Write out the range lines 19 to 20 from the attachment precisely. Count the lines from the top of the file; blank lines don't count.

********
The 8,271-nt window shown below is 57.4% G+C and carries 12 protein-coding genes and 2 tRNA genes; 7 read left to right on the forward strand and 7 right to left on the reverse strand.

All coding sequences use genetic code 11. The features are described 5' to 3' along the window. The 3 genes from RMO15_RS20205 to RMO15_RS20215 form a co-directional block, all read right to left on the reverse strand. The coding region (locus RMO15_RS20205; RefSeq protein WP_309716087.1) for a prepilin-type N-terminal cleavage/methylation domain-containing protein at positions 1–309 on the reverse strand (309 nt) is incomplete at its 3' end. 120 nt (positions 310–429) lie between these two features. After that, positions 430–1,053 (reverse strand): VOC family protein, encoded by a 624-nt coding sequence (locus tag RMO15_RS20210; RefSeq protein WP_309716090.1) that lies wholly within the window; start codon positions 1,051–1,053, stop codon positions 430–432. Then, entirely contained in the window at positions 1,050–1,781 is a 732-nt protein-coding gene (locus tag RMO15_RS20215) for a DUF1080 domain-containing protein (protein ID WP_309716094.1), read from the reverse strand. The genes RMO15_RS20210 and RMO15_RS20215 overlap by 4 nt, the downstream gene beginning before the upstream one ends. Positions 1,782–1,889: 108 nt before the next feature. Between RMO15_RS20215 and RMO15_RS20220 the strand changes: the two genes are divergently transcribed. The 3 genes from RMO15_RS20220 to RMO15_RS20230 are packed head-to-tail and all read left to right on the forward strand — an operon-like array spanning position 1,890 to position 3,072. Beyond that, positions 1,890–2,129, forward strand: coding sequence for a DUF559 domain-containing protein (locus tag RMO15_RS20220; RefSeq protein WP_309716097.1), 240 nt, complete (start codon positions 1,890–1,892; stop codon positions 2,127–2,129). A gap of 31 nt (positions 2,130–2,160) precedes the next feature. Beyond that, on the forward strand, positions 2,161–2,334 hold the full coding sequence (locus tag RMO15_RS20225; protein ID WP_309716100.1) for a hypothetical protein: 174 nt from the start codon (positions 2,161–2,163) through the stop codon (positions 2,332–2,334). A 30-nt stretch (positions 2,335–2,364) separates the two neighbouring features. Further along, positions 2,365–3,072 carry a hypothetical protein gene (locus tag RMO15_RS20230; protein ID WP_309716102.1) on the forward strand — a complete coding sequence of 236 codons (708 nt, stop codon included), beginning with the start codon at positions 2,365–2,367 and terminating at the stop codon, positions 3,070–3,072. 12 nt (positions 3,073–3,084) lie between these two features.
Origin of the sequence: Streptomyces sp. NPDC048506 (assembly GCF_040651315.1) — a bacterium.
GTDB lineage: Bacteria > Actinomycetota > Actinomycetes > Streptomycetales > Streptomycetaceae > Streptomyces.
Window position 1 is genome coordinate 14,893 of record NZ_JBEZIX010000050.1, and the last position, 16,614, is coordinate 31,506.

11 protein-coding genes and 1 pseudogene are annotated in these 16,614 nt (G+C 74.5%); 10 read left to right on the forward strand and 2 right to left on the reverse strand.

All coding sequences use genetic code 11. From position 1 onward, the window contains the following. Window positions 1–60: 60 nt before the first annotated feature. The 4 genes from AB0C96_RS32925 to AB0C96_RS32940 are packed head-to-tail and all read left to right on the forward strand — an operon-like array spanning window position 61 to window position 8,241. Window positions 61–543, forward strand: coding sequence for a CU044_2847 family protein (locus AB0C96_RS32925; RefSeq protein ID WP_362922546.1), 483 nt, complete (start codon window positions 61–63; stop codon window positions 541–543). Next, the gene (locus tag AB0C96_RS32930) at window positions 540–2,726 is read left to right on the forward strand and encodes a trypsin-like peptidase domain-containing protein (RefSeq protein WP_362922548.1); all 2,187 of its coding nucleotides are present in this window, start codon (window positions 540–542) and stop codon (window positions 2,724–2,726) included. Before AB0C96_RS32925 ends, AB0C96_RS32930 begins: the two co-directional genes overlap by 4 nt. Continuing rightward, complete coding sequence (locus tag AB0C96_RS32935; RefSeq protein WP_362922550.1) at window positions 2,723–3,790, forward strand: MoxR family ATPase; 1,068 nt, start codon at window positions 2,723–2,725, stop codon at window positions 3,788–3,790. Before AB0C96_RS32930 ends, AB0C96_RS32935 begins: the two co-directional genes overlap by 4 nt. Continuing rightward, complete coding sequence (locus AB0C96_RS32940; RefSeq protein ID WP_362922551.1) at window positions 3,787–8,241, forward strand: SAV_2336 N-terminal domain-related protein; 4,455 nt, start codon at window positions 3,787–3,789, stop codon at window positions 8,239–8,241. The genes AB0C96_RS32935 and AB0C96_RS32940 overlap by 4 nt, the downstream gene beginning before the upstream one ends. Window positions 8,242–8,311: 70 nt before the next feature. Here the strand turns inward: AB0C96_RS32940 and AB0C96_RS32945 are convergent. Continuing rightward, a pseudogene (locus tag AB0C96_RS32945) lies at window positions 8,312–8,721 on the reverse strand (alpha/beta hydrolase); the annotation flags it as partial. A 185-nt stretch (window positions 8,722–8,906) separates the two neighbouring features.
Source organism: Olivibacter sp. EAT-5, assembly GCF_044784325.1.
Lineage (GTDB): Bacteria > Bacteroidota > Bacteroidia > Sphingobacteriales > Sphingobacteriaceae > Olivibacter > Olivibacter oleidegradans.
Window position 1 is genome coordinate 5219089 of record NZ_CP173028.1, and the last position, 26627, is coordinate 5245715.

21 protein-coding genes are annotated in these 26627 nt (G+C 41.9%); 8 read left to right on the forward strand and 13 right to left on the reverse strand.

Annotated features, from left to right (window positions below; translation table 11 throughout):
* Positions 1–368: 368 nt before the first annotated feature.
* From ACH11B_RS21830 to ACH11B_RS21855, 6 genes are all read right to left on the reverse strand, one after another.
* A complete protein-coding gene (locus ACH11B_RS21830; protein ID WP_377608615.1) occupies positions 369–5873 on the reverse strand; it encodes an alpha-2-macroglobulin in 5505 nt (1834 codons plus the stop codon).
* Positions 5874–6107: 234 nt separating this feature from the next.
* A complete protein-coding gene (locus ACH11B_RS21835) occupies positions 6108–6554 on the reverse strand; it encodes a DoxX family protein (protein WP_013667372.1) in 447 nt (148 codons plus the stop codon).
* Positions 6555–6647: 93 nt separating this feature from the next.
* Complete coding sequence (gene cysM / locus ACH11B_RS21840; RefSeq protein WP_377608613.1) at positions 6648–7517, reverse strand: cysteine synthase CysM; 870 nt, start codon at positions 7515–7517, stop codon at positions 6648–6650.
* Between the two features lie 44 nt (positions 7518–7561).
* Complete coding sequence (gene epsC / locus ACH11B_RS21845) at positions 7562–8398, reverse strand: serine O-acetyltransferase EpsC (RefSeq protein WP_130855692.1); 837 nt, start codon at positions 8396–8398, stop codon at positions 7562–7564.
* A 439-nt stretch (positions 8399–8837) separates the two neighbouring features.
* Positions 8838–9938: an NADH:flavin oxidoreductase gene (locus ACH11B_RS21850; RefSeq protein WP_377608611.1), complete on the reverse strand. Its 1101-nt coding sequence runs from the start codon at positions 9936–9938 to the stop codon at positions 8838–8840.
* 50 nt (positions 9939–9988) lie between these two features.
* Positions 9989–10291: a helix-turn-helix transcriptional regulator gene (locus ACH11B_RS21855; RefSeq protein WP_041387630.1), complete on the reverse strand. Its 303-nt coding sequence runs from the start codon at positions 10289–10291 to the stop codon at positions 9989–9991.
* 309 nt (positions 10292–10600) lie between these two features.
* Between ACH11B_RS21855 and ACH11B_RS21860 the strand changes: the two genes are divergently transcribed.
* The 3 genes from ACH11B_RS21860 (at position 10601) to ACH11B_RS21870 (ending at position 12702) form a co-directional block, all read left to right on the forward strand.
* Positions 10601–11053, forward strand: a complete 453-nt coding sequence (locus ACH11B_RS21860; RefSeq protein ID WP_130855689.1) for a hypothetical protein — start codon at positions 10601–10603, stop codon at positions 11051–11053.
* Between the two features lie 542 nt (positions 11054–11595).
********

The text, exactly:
* Complete coding sequence (gene cysM / locus ACH11B_RS21840; RefSeq protein WP_377608613.1) at positions 6648–7517, reverse strand: cysteine synthase CysM; 870 nt, start codon at positions 7515–7517, stop codon at positions 6648–6650.
* Between the two features lie 44 nt (positions 7518–7561).